Connect
To Top

Prince Harry opens up about his and Meghan’s mental health struggles


Prince Harry

Prince HarryLady Gaga says she had ‘total psychotic break’ following rape at 19 Prince Harry opens up about his and Meghan’s mental health struggles The Hill’s Morning Report – Presented by Facebook – Israel-Hamas cease-fire underway; Biden praises ‘unconditional’ truce MORE is opening up about his mother’s death and the mental health struggles he says he and his wife, Meghan, Duchess of Sussex
Meghan MarklePrince Harry opens up about his and Meghan’s mental health struggles Harry and Meghan’s foundation announces relief center in India amid COVID-19 spike Meghan wins last copyright claim over letter to father MORE
, faced before stepping down from their roles as full-time working members of the royal family.

“I was so angry with what happened to her and the fact that there was no justice at all,” Harry tells Oprah Winfrey in their new Apple TV docuseries, “The Me You Can’t See,” of his feelings after the 1997 death of his mother, Princess Diana, who was killed in a car crash in Paris after being chased by paparazzi. The crash occurred just ahead of Harry’s 13th birthday.

“I didn’t want the life. Sharing the grief of my mother’s death with the world,” the 36-year-old royal family member, who’s sixth in line to the British throne, said in the show’s premiere episode, released Friday.

Saying he was “all over the place, mentally,” and battling “panic attacks” and “severe anxiety,” Harry began drinking “a week’s worth” of alcohol on weekends.

“I found myself drinking not because I was enjoying it, but because I was trying to mask something,” he revealed.

Harry claimed his cries for help were met with “total silence” by his family.

“I wasn’t in an environment where it was encouraged to talk about it either. That was sort of like, squashed,” he said.

“Family members have said, ‘Just play the game, and your life will be easier.’ But I’ve got a hell of a lot of my mum in me.”

In therapy for the last four years, Harry said, “The only way to free yourself and break out is to tell the truth.”

It’s not the first time Harry has sat down with Winfrey — he and Meghan, a former “Suits” star, sat down for a bombshell interview with the media mogul in March. In the TV tell-all, the pair alleged that racism played a role in their decision to move to California last year, and the actor born Meghan Markle

Meghan MarklePrince Harry opens up about his and Meghan’s mental health struggles Harry and Meghan’s foundation announces relief center in India amid COVID-19 spike Meghan wins last copyright claim over letter to father MORE said that at one point in 2019 while pregnant with the couple’s first child, she “didn’t want to be alive anymore.”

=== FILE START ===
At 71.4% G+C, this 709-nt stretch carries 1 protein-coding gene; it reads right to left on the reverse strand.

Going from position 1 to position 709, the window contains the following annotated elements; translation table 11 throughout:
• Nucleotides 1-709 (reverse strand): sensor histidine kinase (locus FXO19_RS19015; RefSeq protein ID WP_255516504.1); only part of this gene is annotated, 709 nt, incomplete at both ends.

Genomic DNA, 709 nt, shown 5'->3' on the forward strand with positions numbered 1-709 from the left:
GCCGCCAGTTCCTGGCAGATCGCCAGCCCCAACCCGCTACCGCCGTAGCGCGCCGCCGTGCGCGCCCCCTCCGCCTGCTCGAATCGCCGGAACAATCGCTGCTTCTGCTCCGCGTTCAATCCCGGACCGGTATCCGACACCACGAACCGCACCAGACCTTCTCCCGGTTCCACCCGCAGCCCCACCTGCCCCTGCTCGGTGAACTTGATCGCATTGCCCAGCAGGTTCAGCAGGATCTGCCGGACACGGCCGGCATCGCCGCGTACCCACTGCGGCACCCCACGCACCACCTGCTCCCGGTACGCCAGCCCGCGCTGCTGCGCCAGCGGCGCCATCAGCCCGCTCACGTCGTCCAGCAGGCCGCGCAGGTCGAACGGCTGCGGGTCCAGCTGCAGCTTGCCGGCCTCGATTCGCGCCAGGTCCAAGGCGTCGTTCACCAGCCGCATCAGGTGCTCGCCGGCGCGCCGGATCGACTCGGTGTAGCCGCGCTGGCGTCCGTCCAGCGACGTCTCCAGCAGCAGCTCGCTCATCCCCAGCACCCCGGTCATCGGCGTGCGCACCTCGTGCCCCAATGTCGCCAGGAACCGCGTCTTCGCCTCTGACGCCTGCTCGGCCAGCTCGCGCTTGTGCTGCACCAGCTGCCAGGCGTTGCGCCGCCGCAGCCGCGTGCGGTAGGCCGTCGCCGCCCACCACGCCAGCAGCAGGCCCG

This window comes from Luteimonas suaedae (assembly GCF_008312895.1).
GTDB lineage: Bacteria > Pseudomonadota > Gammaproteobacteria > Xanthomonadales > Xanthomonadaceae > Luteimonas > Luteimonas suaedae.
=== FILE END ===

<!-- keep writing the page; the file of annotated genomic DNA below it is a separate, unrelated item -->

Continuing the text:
“Meghan decided to share with me the suicidal thoughts and the practicalities of how she was going to end her life,” Harry said in the Apple TV series.

“The thing that stopped her from seeing it through was how unfair it would be on me after everything that had happened to my mum and to now to be put in a position of losing another woman in my life — with a baby inside of her, our baby,” Harry said.

“The scariest thing for her was her clarity of thought. She hadn’t ‘lost it.’ She wasn’t crazy. She wasn’t self-medicating, be it through pills or through alcohol. She was absolutely sober. She was completely sane, yet in the quiet of night these thoughts woke her up,” he described.

“I was ashamed to go to my family. Because to be honest with you, like a lot of people my age can probably relate to, I’m not going to get what I need,” Harry said as part of “The Me You Can’t See’s” second episode.

The couple spent four years “trying to make it work” with the royal family, according to Harry. “We did everything that we possibly could to stay there and carry on doing the role and doing the job. But Meghan was struggling.”

“I have no doubt my mum would be incredibly proud of me. I’m living the life that she wanted to live for herself. Living the life that she wanted us to be able to live.”

“Certainly now I will never be bullied into silence,” Harry said.

People experiencing suicidal thoughts or urges can call the National Suicide Prevention Lifeline at 1-800-273-8255 or visit SpeakingOfSuicide.com/resources for additional resources.



Source link